Hartmann spent his first six months surveying internal operations and gathering security benchmark data from contacts he had made during his tenure at the FBI. After asking individual business units in Cardinal to spell out their security procedures and concerns, he concluded the company sorely needed an information protection policy to serve as a baseline for security practices.

“The individual business units lacked a global view,” says Hartmann. Some groups, typically those with sensitive data, were very competent regarding their security practices, but other groups were not. “One unit may not have assets that are as high on the risk scale as another’s, but their actions on a large, decentralized network affect everyone. People don’t always realize the implications their actions can have outside of a centralized IT function. All it takes is one box connected [improperly] to the Internet.”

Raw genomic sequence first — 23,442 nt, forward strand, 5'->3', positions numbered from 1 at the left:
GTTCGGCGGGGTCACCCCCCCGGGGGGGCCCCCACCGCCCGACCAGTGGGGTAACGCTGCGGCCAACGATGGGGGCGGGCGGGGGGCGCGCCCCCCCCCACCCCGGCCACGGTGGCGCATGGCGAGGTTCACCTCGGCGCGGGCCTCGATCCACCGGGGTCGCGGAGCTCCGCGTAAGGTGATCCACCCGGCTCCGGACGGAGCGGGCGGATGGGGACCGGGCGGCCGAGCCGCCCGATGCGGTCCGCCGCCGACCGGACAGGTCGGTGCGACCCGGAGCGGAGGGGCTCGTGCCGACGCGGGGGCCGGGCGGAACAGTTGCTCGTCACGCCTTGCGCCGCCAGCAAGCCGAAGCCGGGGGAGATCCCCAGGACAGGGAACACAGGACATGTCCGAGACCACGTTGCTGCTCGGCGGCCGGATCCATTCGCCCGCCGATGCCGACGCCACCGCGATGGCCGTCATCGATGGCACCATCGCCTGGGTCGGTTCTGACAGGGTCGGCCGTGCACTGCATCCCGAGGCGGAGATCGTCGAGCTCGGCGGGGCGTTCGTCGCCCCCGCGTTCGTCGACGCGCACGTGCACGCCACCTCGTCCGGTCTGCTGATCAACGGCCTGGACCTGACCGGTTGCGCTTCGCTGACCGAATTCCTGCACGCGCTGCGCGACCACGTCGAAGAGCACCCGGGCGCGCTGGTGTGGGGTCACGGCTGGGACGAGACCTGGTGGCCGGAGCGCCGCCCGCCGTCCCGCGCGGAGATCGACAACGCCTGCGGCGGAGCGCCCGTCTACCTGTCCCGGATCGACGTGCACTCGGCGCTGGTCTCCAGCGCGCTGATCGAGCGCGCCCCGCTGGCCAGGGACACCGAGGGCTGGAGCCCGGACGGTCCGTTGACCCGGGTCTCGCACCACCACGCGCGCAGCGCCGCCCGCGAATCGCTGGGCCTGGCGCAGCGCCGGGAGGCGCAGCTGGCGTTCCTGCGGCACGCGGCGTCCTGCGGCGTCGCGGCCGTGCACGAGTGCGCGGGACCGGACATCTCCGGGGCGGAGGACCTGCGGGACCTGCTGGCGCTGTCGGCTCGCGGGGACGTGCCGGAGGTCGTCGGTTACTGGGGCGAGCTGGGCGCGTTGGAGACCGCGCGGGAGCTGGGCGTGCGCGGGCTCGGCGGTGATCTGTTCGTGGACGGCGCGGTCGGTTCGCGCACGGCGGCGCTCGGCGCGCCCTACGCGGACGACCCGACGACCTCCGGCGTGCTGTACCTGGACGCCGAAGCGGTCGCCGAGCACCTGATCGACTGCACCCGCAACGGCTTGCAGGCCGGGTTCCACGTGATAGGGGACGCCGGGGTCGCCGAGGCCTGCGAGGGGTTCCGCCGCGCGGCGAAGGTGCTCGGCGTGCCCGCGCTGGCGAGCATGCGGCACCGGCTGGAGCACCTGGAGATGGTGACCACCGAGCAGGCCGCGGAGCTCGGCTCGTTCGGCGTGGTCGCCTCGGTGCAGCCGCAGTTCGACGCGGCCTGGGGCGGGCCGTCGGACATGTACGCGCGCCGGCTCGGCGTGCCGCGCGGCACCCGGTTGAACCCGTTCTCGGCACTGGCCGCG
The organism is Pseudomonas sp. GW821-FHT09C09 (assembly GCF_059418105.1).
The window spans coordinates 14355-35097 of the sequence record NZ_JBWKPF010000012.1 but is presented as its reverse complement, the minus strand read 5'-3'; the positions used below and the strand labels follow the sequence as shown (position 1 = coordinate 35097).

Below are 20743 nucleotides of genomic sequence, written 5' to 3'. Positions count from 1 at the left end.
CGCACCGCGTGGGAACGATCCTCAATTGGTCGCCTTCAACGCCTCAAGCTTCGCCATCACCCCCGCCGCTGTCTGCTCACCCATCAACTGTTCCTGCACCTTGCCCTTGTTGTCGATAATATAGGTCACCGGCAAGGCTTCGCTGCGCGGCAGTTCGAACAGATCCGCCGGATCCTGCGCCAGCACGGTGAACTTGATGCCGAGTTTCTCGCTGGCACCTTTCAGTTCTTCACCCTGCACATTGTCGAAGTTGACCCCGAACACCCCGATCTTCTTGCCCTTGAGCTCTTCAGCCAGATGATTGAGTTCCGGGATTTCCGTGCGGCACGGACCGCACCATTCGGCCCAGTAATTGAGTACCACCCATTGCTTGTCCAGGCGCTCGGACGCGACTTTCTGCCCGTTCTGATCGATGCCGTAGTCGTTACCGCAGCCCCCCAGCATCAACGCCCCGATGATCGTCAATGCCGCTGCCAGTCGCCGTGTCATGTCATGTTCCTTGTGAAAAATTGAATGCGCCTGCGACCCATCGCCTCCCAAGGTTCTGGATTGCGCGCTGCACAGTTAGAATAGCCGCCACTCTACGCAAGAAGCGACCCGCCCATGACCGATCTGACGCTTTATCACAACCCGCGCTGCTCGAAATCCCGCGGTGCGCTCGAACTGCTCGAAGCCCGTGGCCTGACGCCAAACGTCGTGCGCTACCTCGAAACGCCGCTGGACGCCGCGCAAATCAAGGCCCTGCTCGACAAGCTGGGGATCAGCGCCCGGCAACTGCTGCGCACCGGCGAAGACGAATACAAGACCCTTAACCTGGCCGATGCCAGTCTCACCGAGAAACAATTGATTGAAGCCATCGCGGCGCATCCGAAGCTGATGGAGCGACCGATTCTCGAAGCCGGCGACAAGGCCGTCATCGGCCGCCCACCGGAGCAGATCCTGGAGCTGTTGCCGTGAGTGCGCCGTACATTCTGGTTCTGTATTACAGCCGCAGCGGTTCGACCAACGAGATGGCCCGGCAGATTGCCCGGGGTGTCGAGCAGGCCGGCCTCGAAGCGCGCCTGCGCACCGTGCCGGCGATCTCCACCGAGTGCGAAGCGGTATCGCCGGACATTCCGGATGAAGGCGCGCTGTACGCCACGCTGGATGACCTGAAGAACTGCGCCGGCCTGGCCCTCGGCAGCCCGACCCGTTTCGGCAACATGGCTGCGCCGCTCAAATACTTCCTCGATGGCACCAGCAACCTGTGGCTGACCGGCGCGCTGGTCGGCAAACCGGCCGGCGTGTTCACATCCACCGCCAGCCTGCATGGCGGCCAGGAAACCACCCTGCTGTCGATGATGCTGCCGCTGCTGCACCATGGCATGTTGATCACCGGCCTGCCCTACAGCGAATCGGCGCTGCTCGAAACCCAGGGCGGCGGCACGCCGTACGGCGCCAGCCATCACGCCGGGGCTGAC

Hartmann called his A-list of corporate contacts from his FBI days and asked them to offer their best practices regarding security.

Hartmann’s best practices contacts all worked in companies with a security team reporting to IS or on equal footing with IS. “Companies with information protection outside had increased objectivity and investigative skills, and knowledge that doesn’t normally reside in IT.” For example, he says, traditional security officers often have some kind of investigative training, a skill IS workers rarely possess.

Armed with those observations, his discoveries about Cardinal’s business units and his previous experience in proprietary data protection, Hartmann pitched the idea that physical and information security should be combined into one functional unit of responsibility (the plan was formally adopted in the spring of 2000).